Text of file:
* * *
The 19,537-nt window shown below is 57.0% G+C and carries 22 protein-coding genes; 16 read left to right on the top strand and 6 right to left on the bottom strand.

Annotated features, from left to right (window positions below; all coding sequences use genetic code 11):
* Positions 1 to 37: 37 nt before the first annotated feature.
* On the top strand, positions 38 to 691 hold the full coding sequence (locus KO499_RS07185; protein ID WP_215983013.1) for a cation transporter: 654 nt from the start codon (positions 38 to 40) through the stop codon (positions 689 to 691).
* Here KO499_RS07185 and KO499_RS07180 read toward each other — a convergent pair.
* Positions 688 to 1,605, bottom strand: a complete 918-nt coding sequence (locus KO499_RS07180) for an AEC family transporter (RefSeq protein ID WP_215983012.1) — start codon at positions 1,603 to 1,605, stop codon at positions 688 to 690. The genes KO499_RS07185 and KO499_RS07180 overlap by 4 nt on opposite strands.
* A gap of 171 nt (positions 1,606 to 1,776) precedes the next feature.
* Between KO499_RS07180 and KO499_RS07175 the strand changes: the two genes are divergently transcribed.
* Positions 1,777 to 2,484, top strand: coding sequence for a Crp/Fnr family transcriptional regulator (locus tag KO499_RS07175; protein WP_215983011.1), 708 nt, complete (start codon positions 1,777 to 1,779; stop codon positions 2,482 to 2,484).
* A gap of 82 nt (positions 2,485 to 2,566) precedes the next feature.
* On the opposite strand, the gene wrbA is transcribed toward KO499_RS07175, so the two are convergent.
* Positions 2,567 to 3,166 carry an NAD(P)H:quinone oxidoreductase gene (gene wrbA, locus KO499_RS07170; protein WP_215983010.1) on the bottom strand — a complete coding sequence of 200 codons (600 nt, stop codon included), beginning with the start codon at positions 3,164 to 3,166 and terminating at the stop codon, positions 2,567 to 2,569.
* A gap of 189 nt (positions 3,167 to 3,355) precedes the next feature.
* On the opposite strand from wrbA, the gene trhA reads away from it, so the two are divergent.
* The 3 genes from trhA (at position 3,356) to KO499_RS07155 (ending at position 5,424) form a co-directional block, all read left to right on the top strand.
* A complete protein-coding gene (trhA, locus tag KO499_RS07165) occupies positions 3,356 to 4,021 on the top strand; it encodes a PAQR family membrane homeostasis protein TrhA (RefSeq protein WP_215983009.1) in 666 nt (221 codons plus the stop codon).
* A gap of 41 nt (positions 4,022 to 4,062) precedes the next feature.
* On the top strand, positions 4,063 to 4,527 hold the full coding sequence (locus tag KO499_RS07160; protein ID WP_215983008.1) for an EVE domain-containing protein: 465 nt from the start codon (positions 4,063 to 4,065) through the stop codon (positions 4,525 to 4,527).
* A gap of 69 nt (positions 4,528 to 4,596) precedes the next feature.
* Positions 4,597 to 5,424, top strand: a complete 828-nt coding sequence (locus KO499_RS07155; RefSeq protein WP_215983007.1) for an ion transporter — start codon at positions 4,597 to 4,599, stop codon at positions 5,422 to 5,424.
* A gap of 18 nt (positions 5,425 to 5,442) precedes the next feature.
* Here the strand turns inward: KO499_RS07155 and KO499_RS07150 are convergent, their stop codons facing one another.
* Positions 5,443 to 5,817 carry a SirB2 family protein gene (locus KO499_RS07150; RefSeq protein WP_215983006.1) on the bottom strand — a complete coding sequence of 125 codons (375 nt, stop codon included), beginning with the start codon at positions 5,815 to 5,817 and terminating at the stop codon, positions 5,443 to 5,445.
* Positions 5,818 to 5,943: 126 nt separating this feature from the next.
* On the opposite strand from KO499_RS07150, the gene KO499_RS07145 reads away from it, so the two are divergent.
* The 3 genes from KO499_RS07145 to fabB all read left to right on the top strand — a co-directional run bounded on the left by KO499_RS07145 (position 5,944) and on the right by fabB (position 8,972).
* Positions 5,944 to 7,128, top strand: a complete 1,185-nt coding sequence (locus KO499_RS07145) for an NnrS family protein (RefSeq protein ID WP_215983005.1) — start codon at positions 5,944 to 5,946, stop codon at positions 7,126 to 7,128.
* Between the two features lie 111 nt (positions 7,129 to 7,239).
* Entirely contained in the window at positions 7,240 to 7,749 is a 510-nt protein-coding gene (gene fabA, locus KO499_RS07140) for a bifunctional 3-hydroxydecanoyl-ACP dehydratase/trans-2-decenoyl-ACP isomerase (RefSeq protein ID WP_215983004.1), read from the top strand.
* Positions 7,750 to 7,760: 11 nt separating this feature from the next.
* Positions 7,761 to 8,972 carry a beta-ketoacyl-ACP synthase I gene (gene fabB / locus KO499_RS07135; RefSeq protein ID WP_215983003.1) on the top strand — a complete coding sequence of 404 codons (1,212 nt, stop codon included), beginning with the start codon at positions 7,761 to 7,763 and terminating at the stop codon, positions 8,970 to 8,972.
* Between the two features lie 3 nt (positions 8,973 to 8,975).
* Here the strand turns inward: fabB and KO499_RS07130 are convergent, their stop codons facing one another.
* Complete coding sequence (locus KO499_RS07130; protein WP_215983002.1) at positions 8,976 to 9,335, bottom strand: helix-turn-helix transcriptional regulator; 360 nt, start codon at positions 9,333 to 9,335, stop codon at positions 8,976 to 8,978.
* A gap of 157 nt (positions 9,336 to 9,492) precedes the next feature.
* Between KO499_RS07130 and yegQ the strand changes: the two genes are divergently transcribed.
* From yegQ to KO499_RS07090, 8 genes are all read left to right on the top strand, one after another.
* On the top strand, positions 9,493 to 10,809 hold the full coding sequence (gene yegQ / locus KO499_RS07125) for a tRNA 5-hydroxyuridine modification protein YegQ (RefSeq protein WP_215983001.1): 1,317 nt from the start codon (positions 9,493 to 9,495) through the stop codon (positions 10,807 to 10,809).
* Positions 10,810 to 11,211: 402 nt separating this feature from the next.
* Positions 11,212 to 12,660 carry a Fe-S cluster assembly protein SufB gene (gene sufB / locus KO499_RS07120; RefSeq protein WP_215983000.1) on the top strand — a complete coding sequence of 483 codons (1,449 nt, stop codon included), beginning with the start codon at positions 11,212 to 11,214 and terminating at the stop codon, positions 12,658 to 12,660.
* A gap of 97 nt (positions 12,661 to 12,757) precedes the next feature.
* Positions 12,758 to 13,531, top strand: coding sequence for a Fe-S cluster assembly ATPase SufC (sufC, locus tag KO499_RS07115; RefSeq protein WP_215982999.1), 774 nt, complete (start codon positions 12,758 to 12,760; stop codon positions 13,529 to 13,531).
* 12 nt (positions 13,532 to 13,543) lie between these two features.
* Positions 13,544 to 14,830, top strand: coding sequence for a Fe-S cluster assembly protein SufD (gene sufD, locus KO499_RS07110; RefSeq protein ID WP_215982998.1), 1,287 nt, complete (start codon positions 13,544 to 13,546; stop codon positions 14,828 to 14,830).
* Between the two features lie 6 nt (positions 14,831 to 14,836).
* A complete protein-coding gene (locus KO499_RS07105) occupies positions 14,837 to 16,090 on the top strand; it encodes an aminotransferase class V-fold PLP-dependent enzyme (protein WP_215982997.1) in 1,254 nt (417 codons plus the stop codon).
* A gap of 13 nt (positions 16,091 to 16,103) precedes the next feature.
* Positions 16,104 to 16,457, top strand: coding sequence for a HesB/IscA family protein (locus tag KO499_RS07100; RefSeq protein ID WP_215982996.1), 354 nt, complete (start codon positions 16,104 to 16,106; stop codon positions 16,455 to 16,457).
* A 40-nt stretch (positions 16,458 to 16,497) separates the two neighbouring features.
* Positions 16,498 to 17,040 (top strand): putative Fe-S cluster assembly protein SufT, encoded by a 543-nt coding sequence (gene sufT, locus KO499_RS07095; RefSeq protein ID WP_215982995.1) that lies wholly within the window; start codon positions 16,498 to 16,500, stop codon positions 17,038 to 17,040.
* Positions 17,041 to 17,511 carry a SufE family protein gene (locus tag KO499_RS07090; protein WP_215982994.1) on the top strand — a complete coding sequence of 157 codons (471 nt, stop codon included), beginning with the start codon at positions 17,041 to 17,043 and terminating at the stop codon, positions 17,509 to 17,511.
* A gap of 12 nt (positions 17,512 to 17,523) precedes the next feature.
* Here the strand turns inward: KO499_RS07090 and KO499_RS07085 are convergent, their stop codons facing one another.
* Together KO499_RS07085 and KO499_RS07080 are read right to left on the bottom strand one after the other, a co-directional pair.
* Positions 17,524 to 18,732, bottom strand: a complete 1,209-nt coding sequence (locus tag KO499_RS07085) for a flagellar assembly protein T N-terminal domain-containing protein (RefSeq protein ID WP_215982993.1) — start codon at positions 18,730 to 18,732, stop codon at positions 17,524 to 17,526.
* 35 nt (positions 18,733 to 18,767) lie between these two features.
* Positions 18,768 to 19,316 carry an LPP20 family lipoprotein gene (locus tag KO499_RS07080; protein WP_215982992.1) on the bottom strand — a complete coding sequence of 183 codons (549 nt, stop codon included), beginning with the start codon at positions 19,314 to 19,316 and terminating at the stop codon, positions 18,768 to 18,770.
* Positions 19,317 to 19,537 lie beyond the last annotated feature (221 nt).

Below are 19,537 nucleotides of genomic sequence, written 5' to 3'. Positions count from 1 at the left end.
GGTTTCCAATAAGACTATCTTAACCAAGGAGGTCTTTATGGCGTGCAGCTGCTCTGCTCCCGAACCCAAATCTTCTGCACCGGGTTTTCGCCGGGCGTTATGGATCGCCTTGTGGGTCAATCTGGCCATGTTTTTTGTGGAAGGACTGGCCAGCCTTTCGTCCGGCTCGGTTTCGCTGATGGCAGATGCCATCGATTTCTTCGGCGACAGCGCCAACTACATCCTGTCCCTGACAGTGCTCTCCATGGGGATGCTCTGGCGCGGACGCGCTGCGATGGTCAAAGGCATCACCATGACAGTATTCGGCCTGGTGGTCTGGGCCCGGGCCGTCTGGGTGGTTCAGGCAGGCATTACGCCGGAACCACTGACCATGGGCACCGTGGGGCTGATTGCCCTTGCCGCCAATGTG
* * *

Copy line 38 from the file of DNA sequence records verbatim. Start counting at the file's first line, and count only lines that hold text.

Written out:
* On the top strand, positions 9,493 to 10,809 hold the full coding sequence (gene yegQ / locus KO499_RS07125) for a tRNA 5-hydroxyuridine modification protein YegQ (RefSeq protein WP_215983001.1): 1,317 nt from the start codon (positions 9,493 to 9,495) through the stop codon (positions 10,807 to 10,809).